45 Macrophotography / Microphotography Images of Butterflies, Moths and Caterpillars
The macrophotographic image of the moth above shows many different flecks of color. If you have ever handled a butterfly or moth, you will have noticed these tiny flecks of color come off onto your hands. It's amazing to see them this close and to know that is the color we are seeing when we look at a butterfly.
Look at the spots on the hindwings. They look like a small leaf has been drawn on them.
Since some of the discussion on this topic may also include parts of the butterfly, I have included this picture (below) to help clarify terms.
Close-Up Photography, Microphotography, or Macrophotography
Many people think that close-up photography, microphotography and macrophotography are the same. And in fact microphotography and macrophotography are typically considered to be the same thing. Close-up photography is very similar. Close-up photography is actually the act of taking pictures at a very close range, where the object being photographed fills the screen. So in a way, macrophotography could also be considered to be close-up photography as well. It is for these reasons that these terms are often confused and often interchanged with one another.
Through the use of a special macro lens, macrophotography allows the photographer to capture details that are not normally visible with the naked eye. These details would include things like the hair on an insect's body or the pattern of an insect's eye. It is these details that make the images viewed using macrophotography so interesting. It is here that we begin our journey through the macrophotography of butterflies, moths and caterpillars.
Macrophotography of a Butterly Head
The detail that has been captured in the images below is truly amazing. This picture reveals things about a butterfly that I might have never known. In one small area of a butterfly (which is already small) there are so many different kinds of fur and hair. It is incredible. But the most surprising thing is - the butterfly has hair on its eyeball! The striping on the curled proboscis is also very interesting.
The butterfly above does not have hair on its eyeball. The fur also appears to be a different texture than the photo above it. The details of the fur is phenomenal in both pictures.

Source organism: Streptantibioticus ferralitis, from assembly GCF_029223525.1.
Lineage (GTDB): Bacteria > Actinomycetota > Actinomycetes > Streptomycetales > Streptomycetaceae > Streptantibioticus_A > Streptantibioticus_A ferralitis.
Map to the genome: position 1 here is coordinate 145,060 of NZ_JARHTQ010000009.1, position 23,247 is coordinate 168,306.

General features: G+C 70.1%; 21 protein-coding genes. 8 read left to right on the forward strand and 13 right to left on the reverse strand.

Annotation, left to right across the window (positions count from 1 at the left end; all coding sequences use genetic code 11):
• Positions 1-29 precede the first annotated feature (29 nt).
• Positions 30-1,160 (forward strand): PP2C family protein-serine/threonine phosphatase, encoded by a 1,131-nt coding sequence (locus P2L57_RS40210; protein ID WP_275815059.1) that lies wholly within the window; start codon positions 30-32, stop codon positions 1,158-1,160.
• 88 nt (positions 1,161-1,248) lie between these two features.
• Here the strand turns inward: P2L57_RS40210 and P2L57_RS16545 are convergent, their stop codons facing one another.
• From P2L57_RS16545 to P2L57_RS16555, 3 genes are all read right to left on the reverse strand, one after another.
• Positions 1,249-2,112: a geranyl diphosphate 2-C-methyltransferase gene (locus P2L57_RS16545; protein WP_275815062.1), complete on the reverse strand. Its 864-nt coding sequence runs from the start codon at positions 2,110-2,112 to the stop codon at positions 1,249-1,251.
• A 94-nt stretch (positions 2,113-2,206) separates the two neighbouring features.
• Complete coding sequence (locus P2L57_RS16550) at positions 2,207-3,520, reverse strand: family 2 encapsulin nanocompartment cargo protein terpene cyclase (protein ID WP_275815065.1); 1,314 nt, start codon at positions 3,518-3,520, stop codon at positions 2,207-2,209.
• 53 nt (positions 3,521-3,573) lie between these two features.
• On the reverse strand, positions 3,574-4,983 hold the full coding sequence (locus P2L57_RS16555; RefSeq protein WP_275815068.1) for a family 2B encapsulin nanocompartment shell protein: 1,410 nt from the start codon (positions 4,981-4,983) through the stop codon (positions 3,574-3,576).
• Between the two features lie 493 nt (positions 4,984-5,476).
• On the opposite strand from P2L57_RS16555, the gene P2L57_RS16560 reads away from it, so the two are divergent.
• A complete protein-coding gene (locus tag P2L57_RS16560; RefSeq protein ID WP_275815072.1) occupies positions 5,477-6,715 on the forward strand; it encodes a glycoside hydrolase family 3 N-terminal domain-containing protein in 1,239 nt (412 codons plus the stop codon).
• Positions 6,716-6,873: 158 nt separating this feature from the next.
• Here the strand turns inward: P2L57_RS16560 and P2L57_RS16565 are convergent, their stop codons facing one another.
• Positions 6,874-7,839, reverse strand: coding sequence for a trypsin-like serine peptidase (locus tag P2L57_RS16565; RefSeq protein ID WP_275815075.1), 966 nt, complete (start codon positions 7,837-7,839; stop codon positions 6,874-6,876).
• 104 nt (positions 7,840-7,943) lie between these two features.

In the images below, notice the fur, the antenna, the leg joints, and the colors. Click on thumbnails to view image, and then click on the image to view a larger image if desired.
Enjoy the images of butterfly and moth heads and wing parts below. Be sure and look carefully at the eyes, the antenna and the scales on the wings.
Yes, the skipper (pictured below) is a butterfly. Notice how clearly you can see the stripes on the antenna, the fur on the body, the veining in the wings, and the hair at the joint of the legs.
A moth has a feathered antenna like the one pictured above. Notice how the fur on the wings appears to be different than the fur on the body.
Click on thumbnails to view image, and then click on images indicated to view an even larger image. As you view these images, look at the different types of feet, horns, eyes, and hairs on these caterpillars.
No butterfly discussion would be complete without a picture or two of the butterfly that travels long distances through the lifetimes of several generations - the Monarch Butterfly.
The following five videos will take you through the complete life cycle of the monarch butterfly from the mating, to the hatching out of the eggs, through the stages of a caterpillars life, through metamorphosis and finally to becoming a butterfly.
To see the video of the mating process, click here. You will be taken to youtube to watch the video there. It would not allow me to embed it here for your convenience.
You can then, click the video below to watch the egg hatching.
To watch the next video of the caterpillar's change through 5 instar stages, click here. The youtube video that is featured here would not let me imbed it into this hub, so I created the link for you.
Through the macrophotography of butterflies, moths and caterpillars, we have journeyed into the world where one learns to crawl before learning to fly- a world where the worm transforms into a beautiful butterfly or moth. Macrophotography brings the intricate world of the butterflyand moth to us providing us a glimpse into a world unseen so we may appreciate the delicate beauty of the butterfly and moth all the more.
I hope you have enjoyed this journey through the macrophotography of the butterfly, moth and caterpillar and will join me again:
- What is Macrophotography? 33 Macrophotographic Images
- Macrophotography of Flowers; 52 Macrophotographic Images of Flowers
- Macrophotography of Insects; 53 Macrophotographic Images of Insects Plus Video
- Macrophotography of Spiders; 34 Macrophotographic Images plus Videos of Spiders
- Macrophotography of Dragonflies; 50 Macrophotographic Images of Dragonflies plus Videos
- Macrophotography of Flying Insects; 64 Macrophotographic Images of Flying Insects
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Copyright © 2011 Cindy Murdoch